Thursday, June 11, 2009

Amida Buddha, The Buddha of Light

" I have nothing to say. Even if I were to explain, people attached to the phenomenal world would not believe me; on the contrary, they would criticize the sutra."
--Bassui, Zen Master, 14th century Japan

Amida Buddha
is the heart of Ch'an Buddhist faith and practice. Originating in Mahayana practice and revealed by the historical Buddha over 2,600 years ago, the name Amida is Japanese (from the ancient Sanskrit language) which means ‘Immeasurable Life and Light’ or Oneness.

Bassui wrote, "Amida means the Buddha nature of ordinary people. Upon realizing your true nature, eighty thousand delusions will change into eighty thousand wonderful meanings. These are referred to as Kwan Yin Bodhisattva and Seishi Bodhisattva and other sages."
Kwan Yin, or Kannon as the bodhisattva is also called, sometimes considered the Great Compassionate One, freely loving, and universal, assures spiritual liberation for all. By this living experience of love and compassion, no one is left behind.
Religions offer sacred or mythical stories so that ordinary people can understand that which is not visible to the eye. For example, there are stories of virgin births, crucifixions, visits by angels, ascensions through heavens and resurrections. Some may dismiss myths as false, or just nice little stories but in reality, myth serves as the medium by which our inner deep subconscious mind interacts with our outer conscious mind and world. Myths manifest themselves in a many ways, often most clearly in religious experience and rituals.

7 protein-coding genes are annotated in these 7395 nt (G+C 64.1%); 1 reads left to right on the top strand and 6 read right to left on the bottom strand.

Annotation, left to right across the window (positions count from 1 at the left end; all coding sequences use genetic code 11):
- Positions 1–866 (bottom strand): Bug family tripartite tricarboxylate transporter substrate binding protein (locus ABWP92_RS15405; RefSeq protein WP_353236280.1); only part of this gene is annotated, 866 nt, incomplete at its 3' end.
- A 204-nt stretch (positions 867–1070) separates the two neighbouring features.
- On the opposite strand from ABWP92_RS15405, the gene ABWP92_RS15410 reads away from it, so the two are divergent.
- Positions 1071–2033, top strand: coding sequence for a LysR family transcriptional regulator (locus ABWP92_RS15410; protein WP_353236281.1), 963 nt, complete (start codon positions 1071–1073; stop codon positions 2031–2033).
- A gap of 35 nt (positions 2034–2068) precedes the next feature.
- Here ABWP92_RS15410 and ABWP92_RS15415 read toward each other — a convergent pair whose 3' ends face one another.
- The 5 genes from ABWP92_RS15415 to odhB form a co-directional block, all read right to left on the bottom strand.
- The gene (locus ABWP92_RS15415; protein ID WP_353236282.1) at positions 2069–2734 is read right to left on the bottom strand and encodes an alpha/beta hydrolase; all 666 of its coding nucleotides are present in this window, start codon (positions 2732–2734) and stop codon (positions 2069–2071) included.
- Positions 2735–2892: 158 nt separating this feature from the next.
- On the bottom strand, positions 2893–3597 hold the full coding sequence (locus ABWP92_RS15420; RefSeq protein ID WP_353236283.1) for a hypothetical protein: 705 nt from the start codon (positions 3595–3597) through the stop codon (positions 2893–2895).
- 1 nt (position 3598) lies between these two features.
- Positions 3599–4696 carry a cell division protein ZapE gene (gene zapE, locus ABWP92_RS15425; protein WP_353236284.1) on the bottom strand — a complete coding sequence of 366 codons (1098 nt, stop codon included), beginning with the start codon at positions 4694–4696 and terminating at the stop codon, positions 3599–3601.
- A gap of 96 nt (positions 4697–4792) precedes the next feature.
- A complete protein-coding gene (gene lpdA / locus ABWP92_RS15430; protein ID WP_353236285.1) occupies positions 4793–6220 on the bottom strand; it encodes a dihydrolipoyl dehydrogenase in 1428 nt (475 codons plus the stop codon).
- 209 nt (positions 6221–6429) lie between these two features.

In The Larger Sutra of Immeasurable Life, the main Ch'an Buddhist scripture, the historical Buddha tells Ananda, one of his chief disciples this sacred story, "There was a prince called Dharmakara, which means Storehouse of the Dharma, who like the true historical Prince Siddhartha Gautama or Shakyamuni, renounced his royal position, and became a monk. His reason for pursuing the religious life was motivated by his great compassion and deep understanding for all suffering beings throughout the universe and time. Due to his compassion, Dharmakara declared 48 religious vows, the Primal Vows, creating a Pure Land that would liberate each and every suffering being throughout time and space." The Way was now open for the ordinary people of ordinary minds.

A Pure Land, "depends upon the purity of the mind," writes Bassui, "the appearance of the Amida buddha comes when the mind remains undisturbed... If you destroy all thoughts, your true nature being no mind, the resting mind, the most basic, empty mind, both pain and pleasure cease. This is what is referred to as the land of bliss... The physical body... is a temporary formation of the five aggregates."

The undisturbed mind is described by Bassui as a mind that is, "consisting of the four elements, having no individual form; when there is thus no individual form, the nature of the mind is as it is, and there is no aspect of disorder. This is called the one undisturbed mind as it is said in a sutra that the undisturbed, straightforward mind is the abode of the Buddha Way because there is no misconception there."

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